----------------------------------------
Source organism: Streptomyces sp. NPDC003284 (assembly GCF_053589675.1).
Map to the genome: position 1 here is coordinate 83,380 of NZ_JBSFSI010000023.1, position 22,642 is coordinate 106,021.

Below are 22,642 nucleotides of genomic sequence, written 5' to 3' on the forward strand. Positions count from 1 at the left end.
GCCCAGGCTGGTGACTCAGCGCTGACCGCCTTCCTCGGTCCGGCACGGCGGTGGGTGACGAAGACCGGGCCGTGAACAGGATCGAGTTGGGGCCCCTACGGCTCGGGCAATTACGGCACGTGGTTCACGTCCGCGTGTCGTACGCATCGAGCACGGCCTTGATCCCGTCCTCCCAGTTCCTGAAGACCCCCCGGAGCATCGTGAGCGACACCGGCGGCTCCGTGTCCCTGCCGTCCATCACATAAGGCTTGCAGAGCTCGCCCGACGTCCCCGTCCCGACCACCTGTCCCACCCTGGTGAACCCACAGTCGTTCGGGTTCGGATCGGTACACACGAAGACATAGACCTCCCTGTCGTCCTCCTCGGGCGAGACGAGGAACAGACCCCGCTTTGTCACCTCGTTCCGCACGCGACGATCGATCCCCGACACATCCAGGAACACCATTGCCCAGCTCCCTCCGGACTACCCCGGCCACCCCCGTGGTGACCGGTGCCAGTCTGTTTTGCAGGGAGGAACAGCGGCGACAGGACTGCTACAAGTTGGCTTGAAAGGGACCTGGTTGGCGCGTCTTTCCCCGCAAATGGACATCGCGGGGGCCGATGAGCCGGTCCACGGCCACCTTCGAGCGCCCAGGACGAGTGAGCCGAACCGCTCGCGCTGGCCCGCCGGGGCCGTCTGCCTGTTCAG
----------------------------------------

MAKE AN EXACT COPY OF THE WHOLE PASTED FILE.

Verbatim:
Source organism: Streptomyces sp. NPDC003284 (assembly GCF_053589675.1).
Map to the genome: position 1 here is coordinate 83,380 of NZ_JBSFSI010000023.1, position 22,642 is coordinate 106,021.

Below are 22,642 nucleotides of genomic sequence, written 5' to 3' on the forward strand. Positions count from 1 at the left end.
GCCCAGGCTGGTGACTCAGCGCTGACCGCCTTCCTCGGTCCGGCACGGCGGTGGGTGACGAAGACCGGGCCGTGAACAGGATCGAGTTGGGGCCCCTACGGCTCGGGCAATTACGGCACGTGGTTCACGTCCGCGTGTCGTACGCATCGAGCACGGCCTTGATCCCGTCCTCCCAGTTCCTGAAGACCCCCCGGAGCATCGTGAGCGACACCGGCGGCTCCGTGTCCCTGCCGTCCATCACATAAGGCTTGCAGAGCTCGCCCGACGTCCCCGTCCCGACCACCTGTCCCACCCTGGTGAACCCACAGTCGTTCGGGTTCGGATCGGTACACACGAAGACATAGACCTCCCTGTCGTCCTCCTCGGGCGAGACGAGGAACAGACCCCGCTTTGTCACCTCGTTCCGCACGCGACGATCGATCCCCGACACATCCAGGAACACCATTGCCCAGCTCCCTCCGGACTACCCCGGCCACCCCCGTGGTGACCGGTGCCAGTCTGTTTTGCAGGGAGGAACAGCGGCGACAGGACTGCTACAAGTTGGCTTGAAAGGGACCTGGTTGGCGCGTCTTTCCCCGCAAATGGACATCGCGGGGGCCGATGAGCCGGTCCACGGCCACCTTCGAGCGCCCAGGACGAGTGAGCCGAACCGCTCGCGCTGGCCCGCCGGGGCCGTCTGCCTGTTCAG